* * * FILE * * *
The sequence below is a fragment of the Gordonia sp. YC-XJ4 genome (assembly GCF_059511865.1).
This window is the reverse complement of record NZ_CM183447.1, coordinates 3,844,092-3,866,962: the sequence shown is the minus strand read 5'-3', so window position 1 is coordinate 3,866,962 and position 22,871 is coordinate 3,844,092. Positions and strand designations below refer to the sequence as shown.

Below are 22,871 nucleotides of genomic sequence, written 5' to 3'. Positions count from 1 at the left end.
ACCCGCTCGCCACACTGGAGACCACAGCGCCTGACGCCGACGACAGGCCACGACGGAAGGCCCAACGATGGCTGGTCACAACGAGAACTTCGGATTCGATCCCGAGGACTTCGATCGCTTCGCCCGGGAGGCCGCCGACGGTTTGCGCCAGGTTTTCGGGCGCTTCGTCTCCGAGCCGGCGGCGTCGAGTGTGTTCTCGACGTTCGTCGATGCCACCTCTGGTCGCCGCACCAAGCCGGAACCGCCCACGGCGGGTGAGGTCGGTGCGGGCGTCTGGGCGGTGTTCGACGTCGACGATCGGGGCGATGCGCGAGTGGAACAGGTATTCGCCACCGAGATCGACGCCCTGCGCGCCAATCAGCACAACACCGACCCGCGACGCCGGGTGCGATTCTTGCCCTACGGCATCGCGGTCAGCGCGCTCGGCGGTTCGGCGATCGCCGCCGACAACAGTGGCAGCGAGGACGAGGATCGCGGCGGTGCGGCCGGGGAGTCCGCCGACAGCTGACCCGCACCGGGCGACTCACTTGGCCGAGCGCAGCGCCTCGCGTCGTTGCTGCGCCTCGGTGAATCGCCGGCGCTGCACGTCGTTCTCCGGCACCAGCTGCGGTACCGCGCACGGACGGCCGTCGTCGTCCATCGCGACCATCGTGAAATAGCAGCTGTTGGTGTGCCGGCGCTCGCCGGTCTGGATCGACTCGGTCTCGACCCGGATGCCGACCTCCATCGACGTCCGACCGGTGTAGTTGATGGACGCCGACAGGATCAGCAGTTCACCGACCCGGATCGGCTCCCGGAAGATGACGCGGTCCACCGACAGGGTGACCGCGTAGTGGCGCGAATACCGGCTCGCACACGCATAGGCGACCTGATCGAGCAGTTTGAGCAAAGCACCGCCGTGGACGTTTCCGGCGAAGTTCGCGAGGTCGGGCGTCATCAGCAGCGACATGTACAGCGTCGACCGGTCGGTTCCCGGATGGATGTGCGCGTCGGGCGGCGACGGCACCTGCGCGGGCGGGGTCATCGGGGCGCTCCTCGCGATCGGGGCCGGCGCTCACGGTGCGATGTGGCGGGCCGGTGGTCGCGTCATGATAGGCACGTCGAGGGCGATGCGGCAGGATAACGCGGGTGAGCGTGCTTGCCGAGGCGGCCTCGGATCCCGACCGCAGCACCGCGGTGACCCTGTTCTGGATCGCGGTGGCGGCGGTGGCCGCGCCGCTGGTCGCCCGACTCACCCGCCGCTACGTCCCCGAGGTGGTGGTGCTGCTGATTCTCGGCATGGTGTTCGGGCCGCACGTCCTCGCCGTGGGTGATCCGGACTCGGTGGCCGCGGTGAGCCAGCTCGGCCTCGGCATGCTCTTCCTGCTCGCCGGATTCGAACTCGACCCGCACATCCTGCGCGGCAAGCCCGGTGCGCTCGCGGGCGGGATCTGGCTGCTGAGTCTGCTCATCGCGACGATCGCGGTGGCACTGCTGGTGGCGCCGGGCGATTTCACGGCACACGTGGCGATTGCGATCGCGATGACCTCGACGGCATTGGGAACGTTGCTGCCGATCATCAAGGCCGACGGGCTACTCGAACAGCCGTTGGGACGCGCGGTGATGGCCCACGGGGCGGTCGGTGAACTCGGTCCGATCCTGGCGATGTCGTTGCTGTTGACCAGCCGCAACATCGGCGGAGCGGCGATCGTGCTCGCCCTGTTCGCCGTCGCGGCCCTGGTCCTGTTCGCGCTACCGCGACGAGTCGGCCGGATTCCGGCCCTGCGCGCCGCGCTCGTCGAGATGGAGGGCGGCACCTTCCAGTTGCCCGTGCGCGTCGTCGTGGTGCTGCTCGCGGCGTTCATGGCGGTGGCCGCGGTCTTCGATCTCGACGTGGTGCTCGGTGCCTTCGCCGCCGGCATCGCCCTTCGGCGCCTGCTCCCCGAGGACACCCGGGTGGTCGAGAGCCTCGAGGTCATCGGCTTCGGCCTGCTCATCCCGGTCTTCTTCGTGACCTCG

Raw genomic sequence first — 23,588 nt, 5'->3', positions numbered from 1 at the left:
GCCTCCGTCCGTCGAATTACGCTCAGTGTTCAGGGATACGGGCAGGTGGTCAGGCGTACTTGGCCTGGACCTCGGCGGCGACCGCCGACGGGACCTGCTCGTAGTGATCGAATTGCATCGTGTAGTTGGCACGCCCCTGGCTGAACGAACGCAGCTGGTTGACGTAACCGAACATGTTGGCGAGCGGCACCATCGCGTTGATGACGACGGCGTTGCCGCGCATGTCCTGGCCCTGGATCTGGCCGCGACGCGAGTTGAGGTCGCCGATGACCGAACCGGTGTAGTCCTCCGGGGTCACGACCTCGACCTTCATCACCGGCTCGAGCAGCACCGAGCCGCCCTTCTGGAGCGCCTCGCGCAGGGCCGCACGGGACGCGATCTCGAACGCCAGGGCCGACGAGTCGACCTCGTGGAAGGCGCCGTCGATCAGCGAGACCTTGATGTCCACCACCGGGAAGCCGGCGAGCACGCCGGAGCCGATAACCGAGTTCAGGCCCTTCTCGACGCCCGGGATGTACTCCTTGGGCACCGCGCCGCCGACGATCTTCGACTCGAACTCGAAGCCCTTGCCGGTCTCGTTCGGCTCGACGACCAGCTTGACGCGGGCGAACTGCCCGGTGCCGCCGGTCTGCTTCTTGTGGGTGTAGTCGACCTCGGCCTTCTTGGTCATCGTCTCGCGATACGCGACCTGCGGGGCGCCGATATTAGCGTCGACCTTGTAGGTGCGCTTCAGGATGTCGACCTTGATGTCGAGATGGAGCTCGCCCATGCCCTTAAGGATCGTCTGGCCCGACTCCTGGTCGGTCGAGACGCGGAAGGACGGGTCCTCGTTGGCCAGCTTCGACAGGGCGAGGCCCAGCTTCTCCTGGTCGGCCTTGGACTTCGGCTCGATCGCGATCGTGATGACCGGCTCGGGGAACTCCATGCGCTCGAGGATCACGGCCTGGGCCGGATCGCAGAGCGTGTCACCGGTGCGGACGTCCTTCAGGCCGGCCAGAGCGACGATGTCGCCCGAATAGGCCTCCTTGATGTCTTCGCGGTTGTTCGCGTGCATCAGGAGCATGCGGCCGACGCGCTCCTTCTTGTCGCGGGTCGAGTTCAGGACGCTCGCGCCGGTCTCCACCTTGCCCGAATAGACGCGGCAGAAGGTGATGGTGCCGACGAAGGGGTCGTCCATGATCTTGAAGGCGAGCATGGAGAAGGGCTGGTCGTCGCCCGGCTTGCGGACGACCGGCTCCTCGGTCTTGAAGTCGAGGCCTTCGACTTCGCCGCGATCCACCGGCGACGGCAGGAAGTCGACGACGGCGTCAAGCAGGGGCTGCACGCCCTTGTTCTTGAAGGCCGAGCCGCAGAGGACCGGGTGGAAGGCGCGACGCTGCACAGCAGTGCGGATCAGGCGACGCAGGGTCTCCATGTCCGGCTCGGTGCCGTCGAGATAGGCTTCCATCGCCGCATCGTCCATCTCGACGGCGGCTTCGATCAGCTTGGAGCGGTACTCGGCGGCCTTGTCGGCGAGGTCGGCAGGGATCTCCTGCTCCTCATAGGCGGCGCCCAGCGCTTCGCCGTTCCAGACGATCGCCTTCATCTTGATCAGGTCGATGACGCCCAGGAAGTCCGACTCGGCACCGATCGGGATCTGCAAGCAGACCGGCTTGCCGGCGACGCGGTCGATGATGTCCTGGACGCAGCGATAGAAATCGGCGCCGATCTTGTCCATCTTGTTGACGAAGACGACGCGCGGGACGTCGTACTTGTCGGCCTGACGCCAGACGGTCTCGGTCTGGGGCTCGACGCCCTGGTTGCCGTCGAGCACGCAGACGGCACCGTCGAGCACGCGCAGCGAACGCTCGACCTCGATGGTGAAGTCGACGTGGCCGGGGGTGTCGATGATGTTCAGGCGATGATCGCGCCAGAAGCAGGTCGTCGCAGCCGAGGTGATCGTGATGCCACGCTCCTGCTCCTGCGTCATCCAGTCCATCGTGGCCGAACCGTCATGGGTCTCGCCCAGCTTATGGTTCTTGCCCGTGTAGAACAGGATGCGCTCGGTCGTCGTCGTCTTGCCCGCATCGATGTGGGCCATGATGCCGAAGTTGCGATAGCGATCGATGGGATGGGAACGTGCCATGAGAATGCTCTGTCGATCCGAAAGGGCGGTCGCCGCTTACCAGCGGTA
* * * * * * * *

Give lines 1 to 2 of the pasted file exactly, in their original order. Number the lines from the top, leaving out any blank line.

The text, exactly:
The sequence below is a fragment of the Gordonia sp. YC-XJ4 genome (assembly GCF_059511865.1).
This window is the reverse complement of record NZ_CM183447.1, coordinates 3,844,092-3,866,962: the sequence shown is the minus strand read 5'-3', so window position 1 is coordinate 3,866,962 and position 22,871 is coordinate 3,844,092. Positions and strand designations below refer to the sequence as shown.